Exterior Color: Orange
Number of Cylinders: 8
Drive Type: RWD
Options: Leather Seats, CD Player
Lowell, Indiana, United States
A vast majority of hotels frown upon smoking inside the building these days, but Brad Keselowski doesn't follow the rules. During his introduction at the 2013 MiilerCoors Distribution Convention, the reigning NASCAR Sprint Cup champion smoked the tires of his Miller-sponsored Ford Fusion stock car, adding a pair of thick, black stripes to the carpeting of the Marriott World Center's conference room.
This definitely isn't a high-quality video, but it's the perfect vantage point to watch Keselowski lay down some rubber and receive a well-deserved standing ovation after pulling up in front of the crowd. Check out the short-but-sweet video posted below.
It's hardly a secret that the auto industry is undergoing an enormous, tectonic shift in the way it thinks, builds cars and does business. Between alternative forms of energy, a renewed focus on low curb weights and aerodynamic bodies, the advent of driverless and autonomous cars and the need to reduce the our impact on the environment, it's very likely that the car that's built 10 years down the line will be scarcely recognizable when parked next to the car from 10 years ago.
Few people are as able to explain the industry's many upcoming changes and challenges as clearly as William Clay Ford, Jr., better known as Bill Ford. The 57-year-old currently sits as the executive chairman of the company his great-grandfather, Henry Ford, founded over 110 years ago.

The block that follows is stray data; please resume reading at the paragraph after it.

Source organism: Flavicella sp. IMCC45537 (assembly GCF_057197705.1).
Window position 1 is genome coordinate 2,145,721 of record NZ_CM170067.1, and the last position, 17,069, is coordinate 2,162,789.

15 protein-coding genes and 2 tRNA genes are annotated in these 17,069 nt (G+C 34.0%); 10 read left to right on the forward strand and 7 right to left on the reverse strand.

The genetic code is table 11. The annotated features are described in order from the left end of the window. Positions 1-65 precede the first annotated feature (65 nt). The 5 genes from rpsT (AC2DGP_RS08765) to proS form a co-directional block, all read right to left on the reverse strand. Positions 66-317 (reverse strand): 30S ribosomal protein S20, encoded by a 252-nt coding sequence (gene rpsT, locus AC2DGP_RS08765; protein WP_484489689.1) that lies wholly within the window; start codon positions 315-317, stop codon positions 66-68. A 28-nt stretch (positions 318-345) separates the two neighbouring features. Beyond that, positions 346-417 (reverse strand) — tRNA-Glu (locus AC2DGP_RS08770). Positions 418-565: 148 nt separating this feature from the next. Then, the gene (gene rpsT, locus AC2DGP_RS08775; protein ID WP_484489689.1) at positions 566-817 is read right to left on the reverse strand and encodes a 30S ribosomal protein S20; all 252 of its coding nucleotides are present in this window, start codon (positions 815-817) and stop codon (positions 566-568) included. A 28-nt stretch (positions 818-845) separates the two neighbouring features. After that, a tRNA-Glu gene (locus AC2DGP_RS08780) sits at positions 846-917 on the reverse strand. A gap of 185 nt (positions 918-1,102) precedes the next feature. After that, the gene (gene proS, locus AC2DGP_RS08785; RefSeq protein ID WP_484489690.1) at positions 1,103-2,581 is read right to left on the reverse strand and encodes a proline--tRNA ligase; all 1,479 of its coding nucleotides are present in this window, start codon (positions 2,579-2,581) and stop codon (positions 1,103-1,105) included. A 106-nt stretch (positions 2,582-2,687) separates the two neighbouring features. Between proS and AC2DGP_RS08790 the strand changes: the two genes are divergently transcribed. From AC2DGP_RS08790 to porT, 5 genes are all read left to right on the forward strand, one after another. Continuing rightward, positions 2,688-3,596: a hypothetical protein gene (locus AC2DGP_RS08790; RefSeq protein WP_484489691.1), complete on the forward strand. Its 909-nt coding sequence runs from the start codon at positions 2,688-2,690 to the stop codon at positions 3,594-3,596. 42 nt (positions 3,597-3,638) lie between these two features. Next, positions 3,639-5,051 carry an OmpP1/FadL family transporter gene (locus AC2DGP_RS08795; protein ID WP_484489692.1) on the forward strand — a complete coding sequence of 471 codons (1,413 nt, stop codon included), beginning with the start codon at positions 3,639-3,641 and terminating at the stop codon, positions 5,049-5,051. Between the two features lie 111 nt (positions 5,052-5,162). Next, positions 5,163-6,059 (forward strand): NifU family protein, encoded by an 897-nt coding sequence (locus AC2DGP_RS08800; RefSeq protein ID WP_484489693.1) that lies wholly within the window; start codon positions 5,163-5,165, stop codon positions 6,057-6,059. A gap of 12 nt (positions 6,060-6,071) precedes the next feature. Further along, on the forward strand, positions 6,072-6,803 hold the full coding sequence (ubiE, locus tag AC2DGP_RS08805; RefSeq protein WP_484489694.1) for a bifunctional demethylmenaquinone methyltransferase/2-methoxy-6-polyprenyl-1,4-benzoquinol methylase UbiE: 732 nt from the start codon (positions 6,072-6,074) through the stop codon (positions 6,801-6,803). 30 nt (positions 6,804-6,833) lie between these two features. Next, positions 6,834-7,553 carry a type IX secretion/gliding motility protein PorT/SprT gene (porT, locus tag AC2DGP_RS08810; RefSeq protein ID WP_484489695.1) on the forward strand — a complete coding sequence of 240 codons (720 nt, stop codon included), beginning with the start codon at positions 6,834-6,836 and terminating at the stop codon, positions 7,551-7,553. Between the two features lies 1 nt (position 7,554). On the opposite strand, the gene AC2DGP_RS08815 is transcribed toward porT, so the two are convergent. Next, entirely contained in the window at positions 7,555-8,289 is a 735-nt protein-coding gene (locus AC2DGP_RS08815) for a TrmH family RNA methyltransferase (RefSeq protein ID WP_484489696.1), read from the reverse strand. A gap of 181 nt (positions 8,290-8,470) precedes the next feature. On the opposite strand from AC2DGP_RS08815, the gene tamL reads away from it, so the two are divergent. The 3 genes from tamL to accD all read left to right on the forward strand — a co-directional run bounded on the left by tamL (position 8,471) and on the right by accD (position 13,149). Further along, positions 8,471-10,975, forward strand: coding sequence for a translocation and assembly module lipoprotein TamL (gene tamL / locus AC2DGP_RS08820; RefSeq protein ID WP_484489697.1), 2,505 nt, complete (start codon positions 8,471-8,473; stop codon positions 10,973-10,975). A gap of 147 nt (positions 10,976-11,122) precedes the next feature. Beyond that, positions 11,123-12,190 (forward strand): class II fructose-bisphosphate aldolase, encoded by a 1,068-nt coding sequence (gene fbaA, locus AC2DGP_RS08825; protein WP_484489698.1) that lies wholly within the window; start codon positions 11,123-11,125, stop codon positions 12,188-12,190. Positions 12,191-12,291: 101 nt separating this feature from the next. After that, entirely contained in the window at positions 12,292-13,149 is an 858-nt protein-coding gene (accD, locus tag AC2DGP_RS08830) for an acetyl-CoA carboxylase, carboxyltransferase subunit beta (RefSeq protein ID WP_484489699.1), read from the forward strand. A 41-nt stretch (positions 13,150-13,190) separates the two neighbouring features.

In an op-ed piece in The Wall Street Journal (subscription required), Ford explains that the role of automakers is, necessarily, going to change to suit the needs of the future world. That means changing the view of not just the automobile, but the automaker. As Ford explains it, automakers will "move from being just car and truck manufacturers to become personal-mobility companies."
The hallways of the Autoblog campus are much quieter now that Zach Bowman has taken his prose, along with his welders, wrenches and hammers, over to the digital pages of Road & Track, but that doesn't mean our favorite project Mustang is gone forever. Project Ugly Horse is still coming along, and Zach has gifted us another update on his unfoxy Fox Body.
Last we saw of the Ugly Horse, Zach was strengthening up the '89 Mustang's chassis as he prepares to stuff the turbocharged, direct-injected EcoBoost engine of a Ford Focus ST under the hood. First things first, the old mill must go. Head on over to Road & Track to catch the latest chapter of Project Ugly Horse.